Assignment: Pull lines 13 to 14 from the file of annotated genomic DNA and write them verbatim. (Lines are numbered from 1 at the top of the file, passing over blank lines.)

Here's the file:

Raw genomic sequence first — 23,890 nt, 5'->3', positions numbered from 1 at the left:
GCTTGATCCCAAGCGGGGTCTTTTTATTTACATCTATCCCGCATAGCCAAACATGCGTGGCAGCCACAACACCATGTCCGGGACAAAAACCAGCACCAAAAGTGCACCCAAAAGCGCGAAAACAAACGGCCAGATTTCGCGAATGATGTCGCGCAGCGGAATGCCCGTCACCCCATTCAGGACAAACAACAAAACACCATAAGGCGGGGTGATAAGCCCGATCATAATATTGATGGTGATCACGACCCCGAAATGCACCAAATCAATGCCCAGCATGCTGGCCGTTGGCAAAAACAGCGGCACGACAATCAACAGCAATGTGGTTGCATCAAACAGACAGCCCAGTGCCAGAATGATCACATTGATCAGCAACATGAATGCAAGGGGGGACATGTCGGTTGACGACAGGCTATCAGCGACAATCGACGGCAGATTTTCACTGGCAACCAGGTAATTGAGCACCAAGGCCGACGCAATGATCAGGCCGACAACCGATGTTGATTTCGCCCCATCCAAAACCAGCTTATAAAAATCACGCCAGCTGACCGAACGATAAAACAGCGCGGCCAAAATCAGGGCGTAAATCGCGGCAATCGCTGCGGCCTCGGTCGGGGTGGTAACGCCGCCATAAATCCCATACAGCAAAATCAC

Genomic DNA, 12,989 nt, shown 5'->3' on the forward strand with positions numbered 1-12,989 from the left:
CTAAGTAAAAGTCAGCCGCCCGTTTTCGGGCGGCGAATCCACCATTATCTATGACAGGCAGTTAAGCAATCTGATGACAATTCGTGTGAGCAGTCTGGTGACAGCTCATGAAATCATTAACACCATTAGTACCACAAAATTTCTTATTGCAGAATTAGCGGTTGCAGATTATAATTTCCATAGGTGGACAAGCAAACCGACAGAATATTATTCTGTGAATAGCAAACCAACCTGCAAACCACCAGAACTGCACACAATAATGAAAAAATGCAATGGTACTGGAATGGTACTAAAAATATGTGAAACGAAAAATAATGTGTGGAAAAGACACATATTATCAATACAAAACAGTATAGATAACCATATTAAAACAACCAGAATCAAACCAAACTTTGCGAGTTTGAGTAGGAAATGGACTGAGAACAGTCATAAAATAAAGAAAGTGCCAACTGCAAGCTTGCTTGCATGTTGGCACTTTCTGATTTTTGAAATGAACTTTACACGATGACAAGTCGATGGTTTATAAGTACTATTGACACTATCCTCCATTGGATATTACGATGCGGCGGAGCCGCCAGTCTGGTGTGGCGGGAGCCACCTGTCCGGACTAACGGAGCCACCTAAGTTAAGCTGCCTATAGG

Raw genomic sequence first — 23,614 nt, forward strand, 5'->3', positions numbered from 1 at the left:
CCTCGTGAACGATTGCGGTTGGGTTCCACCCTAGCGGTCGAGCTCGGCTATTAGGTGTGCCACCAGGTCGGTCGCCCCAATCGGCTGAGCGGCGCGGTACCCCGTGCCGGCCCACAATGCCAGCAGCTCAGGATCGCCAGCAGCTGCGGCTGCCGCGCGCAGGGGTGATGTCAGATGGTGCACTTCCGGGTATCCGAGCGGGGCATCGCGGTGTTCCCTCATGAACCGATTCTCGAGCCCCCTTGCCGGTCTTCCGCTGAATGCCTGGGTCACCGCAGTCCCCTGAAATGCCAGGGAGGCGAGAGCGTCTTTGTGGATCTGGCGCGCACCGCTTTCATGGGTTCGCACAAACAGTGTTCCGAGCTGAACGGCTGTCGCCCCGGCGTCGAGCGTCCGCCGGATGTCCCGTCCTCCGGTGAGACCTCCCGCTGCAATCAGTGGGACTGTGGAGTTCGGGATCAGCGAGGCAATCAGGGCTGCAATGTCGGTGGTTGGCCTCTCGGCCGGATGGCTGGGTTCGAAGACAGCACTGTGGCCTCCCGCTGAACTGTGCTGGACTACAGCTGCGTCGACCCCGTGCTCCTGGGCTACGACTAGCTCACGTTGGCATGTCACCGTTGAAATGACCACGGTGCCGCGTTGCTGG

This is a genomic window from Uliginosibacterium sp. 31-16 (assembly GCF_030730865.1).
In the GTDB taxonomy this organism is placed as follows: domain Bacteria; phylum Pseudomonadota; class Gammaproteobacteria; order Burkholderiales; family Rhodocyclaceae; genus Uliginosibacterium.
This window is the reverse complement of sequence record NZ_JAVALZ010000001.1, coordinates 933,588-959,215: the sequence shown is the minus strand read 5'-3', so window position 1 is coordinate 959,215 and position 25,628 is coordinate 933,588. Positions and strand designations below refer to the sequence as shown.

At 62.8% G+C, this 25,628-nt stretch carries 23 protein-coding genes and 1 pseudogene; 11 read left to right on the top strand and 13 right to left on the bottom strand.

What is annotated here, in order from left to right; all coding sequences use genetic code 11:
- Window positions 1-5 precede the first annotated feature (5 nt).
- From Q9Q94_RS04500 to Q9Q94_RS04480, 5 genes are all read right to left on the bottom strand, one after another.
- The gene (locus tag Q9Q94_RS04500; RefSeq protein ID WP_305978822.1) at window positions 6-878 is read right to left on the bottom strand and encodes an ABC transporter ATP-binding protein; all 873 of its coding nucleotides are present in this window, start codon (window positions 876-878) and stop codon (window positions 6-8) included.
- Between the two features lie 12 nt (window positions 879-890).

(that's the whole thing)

- From Q9Q94_RS04500 to Q9Q94_RS04480, 5 genes are all read right to left on the bottom strand, one after another.
- The gene (locus tag Q9Q94_RS04500; RefSeq protein ID WP_305978822.1) at window positions 6-878 is read right to left on the bottom strand and encodes an ABC transporter ATP-binding protein; all 873 of its coding nucleotides are present in this window, start codon (window positions 876-878) and stop codon (window positions 6-8) included.